His handle is @FailedProtostar. But one look at the photos on his Instagram feed and you’ll immediately see that he is far from failing.
Last week, there was an eclipse and the photo he captured in the wee hours of the morning is nothing short of spectacular. His Instagram post says, “A bit cloudy for this morning’s eclipse but I got a few shots through my telescope and the clouds gave it a neat and eerie feeling!”
The photo is so cool—it’s clearly taken by a professional who is passionate about his work. I shared the photo on my Instagram stories and when his wife saw it, she replied and said proudly, “That’s my husband!”
We exchanged a few messages back and forth and when I said he is ridiculously talented she said, “I have to agree. And committed. He goes out at ungodly hours (mostly early mornings when it is still dark) to get the shots.”
She also said:
“If it matters to you, you do what you have to do.”
A coaching client of mine mentioned that she is reading Pressfield’s War of Art. It’s all about doing what matters. Pressfield puts us in two camps; you’re either an amateur or a professional.
An amateur can come up with a list of excuses and rationalize their way out of anything. I know this to be true—I’ve seen it with some of my coaching clients, and I’d be lying if I hadn’t succumbed to the gift (or curse) of rationalization and procrastination myself.
Professionals, on the other hand, get up at ungodly hours to do the work. They do what matters because that is what they do, but… there is a distinction.
Professionals still feel and face rationalization. Professionals still have hours, days and weeks where they don’t feel like doing the work.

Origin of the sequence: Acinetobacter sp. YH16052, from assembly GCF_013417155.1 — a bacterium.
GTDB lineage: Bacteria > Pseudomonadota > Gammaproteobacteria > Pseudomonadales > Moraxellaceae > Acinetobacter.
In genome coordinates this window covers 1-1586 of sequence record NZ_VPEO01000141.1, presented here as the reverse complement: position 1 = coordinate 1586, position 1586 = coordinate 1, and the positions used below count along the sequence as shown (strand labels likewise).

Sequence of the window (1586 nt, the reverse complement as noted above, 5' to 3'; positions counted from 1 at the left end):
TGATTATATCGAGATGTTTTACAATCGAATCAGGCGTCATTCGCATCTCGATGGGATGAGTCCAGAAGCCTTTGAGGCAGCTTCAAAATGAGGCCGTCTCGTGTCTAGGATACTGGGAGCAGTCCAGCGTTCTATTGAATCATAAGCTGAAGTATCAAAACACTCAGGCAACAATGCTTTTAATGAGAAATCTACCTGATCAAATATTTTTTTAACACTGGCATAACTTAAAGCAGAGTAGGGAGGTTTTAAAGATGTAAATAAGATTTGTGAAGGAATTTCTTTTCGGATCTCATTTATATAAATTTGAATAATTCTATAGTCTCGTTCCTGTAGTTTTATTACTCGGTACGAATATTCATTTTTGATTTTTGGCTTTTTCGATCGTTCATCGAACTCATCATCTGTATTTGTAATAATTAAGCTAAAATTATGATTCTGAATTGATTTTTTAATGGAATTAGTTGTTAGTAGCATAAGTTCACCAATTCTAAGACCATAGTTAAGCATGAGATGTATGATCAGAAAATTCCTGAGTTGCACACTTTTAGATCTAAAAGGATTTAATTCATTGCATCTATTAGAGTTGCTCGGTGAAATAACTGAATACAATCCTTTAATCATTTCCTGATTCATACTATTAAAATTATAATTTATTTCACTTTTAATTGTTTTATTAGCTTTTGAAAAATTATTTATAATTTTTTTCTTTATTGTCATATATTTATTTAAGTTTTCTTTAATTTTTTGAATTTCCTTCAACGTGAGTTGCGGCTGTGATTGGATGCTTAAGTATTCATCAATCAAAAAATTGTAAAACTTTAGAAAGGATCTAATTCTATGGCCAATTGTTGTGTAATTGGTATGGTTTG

The difference is they know that in order to be exceptional at anything, you have to do the work. You have to follow through on the commitments you make to others, and more importantly, the ones you make to yourself.To be exceptional at anything, you have to do the work. You have to follow through on the commitments you make to others, and more importantly, the ones you make to yourself. Click To Tweet
Andrew Symes has a passion for astronomy and photography. And, he is generous in sharing his work and his technique for capturing such stunning photography using, you got it—his iPhone.
What about you? What passion do you currently have that you’d like to become a professional at? What amateur rationalization would you like to give up?
Take a moment and think about these questions because the only person who can decide to do what it takes, is you. You don’t need to win the lottery, receive permission or wait for a lunar eclipse to start.
You can choose to become a professional today.
P.S. You can find out more about Andrew Symes and how he takes these photos on his blog!